Dr. Bill Carroll is set to take over the position of Assistant Provost for Graduate Programs after Dr. Donnie Snider retires this year.
This position will oversee the graduate programs, primarily the residential programs, and oversees the residential communication and speech disorders program. Carroll, professor of Language and Literature, said he was inspired by his own teaching to look into graduate work.
“The main reason I was interested in the position is because I have a passion for graduate education,” said Carroll. “In 2015 to 2019, I oversaw our MA program in English. If you are really interested in your discipline, you get to go to a new level of depth. As a faculty member in preparation for those courses, you get to engage with ideas on a different level.”
For bigger roles on campus, there will be a national search for administrative positions. The search of the assistant provost is internal and Dr. Robert Rhodes had reached out to people who had expressed interest in the graduate program.
“The role of this office is a facilitative role,“ said Carroll. “The administrative support and the structures that we build help make those processes go really smoothly and we are in a position to help students and programs thrive if our office is going well.”
Overall, the Office of the Provost works closely with deans of each academic program and oversees each of these programs. As well as trying to help to make these programs thrive.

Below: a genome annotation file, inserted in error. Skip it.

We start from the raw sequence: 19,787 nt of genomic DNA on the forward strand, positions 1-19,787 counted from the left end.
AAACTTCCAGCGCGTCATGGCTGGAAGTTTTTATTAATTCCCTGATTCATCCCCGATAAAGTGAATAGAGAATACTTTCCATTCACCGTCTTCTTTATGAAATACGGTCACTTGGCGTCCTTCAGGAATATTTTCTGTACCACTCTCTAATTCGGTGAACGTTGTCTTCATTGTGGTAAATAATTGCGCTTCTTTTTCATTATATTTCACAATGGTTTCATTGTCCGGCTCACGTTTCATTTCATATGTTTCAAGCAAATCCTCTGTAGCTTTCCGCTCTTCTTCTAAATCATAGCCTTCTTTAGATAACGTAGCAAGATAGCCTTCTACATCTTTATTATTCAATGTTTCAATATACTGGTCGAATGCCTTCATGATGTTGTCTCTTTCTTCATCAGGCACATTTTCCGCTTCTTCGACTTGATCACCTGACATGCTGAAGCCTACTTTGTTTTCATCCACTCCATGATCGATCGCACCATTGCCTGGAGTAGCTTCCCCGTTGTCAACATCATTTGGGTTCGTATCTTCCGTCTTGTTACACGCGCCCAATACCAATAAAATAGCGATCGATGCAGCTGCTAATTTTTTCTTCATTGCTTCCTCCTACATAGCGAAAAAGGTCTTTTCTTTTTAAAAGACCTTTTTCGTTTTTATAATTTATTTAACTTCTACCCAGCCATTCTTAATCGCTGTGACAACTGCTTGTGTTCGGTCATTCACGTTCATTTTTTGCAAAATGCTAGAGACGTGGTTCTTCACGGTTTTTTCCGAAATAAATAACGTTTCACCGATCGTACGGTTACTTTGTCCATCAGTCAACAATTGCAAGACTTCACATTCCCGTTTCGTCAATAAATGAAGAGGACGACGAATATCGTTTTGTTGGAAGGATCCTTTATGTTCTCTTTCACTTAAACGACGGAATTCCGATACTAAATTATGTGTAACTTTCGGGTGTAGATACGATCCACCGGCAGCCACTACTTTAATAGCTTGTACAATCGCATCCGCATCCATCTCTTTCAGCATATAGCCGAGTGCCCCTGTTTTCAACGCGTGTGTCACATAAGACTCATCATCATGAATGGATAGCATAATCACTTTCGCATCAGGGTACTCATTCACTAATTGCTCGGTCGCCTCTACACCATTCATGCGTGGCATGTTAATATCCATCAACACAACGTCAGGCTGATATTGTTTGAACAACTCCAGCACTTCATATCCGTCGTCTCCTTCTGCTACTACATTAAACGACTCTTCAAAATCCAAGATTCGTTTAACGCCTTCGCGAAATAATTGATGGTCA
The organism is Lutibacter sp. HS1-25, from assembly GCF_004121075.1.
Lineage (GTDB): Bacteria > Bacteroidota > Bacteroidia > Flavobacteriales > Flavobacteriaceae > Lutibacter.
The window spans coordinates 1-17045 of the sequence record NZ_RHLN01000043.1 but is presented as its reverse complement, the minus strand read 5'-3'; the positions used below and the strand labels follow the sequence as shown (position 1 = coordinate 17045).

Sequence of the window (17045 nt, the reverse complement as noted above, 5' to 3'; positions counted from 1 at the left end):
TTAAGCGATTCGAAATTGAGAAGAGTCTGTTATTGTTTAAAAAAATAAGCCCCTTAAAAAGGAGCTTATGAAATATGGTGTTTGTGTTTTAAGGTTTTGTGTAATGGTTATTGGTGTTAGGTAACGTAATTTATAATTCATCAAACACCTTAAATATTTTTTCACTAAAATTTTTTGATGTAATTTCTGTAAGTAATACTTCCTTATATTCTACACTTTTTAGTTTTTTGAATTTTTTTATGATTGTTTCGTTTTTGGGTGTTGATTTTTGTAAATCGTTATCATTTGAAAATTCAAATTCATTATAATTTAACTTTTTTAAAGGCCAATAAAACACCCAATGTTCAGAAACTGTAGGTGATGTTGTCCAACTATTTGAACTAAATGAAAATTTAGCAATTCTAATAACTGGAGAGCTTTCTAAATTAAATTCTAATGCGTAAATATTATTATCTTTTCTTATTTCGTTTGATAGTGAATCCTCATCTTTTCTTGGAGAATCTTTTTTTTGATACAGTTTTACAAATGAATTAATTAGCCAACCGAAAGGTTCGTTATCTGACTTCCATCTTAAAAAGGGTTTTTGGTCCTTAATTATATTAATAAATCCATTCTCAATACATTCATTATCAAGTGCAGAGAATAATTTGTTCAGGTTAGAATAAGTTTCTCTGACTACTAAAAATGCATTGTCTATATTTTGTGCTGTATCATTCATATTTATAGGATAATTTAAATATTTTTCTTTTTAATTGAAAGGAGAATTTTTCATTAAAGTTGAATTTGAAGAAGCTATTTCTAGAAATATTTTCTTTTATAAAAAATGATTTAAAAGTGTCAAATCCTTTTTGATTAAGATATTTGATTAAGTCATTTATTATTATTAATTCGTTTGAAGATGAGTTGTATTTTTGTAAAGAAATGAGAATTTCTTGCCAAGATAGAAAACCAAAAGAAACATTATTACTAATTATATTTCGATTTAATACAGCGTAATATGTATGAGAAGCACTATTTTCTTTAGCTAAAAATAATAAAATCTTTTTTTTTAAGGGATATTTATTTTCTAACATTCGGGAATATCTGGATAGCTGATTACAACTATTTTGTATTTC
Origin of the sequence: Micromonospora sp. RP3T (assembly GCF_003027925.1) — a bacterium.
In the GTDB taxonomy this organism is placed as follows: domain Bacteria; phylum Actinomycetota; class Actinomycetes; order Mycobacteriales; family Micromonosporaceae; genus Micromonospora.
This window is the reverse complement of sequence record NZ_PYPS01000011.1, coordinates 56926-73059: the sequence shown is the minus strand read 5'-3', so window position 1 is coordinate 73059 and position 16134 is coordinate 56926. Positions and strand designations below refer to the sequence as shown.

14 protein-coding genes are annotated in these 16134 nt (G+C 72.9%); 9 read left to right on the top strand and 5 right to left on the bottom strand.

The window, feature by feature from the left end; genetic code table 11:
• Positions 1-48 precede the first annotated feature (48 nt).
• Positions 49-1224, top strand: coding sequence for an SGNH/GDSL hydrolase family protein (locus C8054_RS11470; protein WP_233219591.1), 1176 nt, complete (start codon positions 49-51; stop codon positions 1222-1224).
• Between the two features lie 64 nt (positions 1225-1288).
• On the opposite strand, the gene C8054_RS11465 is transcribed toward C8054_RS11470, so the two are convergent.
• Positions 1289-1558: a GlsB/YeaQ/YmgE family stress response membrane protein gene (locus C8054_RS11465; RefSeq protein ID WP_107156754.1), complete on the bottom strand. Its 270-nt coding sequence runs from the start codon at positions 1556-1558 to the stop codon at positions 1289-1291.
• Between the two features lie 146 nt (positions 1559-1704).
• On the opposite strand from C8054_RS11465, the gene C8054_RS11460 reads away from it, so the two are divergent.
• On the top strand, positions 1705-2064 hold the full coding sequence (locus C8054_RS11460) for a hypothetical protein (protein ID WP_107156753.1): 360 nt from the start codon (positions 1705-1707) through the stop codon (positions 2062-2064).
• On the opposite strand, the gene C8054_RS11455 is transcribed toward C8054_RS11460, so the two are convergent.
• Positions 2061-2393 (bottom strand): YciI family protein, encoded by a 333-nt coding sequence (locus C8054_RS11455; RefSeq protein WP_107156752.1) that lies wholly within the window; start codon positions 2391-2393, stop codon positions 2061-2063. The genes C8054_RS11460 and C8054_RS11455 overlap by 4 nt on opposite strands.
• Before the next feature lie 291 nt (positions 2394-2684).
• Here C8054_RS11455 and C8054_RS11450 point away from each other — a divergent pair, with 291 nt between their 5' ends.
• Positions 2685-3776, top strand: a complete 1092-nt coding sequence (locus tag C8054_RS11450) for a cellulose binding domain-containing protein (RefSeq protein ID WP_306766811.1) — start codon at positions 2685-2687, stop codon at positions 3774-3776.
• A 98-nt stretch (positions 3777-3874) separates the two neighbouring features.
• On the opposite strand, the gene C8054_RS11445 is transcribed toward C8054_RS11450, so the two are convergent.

“What I want to do in the role is I want to create a situation where our graduate program office and grad programs are thriving,” said Carroll. “For our students, since our graduate program office is not in the classroom, we can make sure the administrative process that surround being a graduate student at ACU is easy for students.”
ACU is an undergraduate focused campus. However, the graduate programs are intended to enrich the community and have been a central element of the ACU experience.
“I envision myself as someone who teaches,” said Carroll.“At the same time, I do have this passion for graduate education. I feel like in this role I can employ that passion in ways that can enrich the graduate experience more broadly. “